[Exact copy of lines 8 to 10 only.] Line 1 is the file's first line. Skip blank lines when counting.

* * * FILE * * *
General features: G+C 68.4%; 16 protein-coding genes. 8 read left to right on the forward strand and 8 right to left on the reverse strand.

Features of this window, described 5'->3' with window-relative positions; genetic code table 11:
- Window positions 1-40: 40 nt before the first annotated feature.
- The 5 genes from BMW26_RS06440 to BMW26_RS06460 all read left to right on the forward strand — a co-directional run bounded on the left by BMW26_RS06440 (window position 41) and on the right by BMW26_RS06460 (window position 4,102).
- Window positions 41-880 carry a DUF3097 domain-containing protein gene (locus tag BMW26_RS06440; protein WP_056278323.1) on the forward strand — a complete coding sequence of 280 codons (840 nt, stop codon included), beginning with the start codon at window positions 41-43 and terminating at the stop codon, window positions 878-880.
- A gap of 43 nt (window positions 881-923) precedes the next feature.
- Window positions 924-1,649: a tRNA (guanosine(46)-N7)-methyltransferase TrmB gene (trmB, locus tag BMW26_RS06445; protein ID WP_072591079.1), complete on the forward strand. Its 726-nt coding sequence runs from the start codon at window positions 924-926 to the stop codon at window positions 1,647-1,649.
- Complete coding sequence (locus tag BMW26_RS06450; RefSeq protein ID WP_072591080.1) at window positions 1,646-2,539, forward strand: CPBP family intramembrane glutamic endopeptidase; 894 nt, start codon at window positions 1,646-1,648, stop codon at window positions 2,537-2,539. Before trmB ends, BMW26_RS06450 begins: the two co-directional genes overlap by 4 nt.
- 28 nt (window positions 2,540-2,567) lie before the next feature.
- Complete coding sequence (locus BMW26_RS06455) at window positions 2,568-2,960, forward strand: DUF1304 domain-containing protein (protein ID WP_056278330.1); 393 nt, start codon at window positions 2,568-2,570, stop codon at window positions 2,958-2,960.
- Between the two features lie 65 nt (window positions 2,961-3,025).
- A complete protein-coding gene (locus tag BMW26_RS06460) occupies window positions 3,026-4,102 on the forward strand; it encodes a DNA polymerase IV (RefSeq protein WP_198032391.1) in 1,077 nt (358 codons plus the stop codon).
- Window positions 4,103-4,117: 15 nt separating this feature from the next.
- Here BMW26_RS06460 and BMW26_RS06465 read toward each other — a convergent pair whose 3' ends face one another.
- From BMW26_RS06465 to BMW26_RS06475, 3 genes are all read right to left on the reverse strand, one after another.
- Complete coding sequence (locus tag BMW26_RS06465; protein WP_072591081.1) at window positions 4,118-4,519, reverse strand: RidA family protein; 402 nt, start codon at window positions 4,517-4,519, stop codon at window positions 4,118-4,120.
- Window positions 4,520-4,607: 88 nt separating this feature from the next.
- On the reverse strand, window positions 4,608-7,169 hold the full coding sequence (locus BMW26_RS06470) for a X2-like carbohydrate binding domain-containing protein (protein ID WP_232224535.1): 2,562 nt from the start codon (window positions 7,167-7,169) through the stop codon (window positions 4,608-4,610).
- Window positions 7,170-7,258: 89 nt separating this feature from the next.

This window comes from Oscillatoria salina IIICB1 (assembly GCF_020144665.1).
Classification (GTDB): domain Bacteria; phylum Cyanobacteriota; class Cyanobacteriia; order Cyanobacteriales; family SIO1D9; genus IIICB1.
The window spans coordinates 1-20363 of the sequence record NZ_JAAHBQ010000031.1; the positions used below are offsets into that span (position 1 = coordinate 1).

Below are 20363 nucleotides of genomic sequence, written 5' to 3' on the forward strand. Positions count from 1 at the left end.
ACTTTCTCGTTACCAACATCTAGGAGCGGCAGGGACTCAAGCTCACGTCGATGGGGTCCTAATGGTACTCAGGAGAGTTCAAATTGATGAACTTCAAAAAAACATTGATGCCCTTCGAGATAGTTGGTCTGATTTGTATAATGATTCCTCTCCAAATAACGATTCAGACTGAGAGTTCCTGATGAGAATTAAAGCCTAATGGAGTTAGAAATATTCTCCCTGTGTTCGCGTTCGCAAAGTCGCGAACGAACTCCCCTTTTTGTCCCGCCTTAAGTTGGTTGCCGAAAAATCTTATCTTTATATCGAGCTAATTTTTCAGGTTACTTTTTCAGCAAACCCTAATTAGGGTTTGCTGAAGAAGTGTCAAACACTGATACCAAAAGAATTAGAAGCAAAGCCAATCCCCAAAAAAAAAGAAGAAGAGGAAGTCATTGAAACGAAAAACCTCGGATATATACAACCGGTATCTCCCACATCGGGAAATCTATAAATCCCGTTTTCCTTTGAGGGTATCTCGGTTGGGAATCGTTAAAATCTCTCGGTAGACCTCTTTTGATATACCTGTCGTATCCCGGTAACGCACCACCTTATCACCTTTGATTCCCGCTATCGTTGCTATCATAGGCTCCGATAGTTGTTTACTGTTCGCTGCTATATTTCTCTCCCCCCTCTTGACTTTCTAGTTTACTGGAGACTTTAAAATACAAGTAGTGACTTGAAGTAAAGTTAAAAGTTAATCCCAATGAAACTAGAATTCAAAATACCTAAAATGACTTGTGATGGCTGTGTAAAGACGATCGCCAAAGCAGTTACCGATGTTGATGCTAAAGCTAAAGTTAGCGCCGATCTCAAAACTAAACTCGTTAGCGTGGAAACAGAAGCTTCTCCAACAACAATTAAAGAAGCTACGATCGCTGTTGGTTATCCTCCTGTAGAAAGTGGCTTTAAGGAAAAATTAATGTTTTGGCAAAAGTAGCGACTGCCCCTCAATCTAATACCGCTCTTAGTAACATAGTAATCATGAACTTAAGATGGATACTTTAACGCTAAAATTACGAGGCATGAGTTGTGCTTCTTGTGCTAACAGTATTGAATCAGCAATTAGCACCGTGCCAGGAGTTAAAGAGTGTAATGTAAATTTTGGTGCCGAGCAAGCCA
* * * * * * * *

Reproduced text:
- Complete coding sequence (locus tag BMW26_RS06450; RefSeq protein ID WP_072591080.1) at window positions 1,646-2,539, forward strand: CPBP family intramembrane glutamic endopeptidase; 894 nt, start codon at window positions 1,646-1,648, stop codon at window positions 2,537-2,539. Before trmB ends, BMW26_RS06450 begins: the two co-directional genes overlap by 4 nt.
- 28 nt (window positions 2,540-2,567) lie before the next feature.
- Complete coding sequence (locus BMW26_RS06455) at window positions 2,568-2,960, forward strand: DUF1304 domain-containing protein (protein ID WP_056278330.1); 393 nt, start codon at window positions 2,568-2,570, stop codon at window positions 2,958-2,960.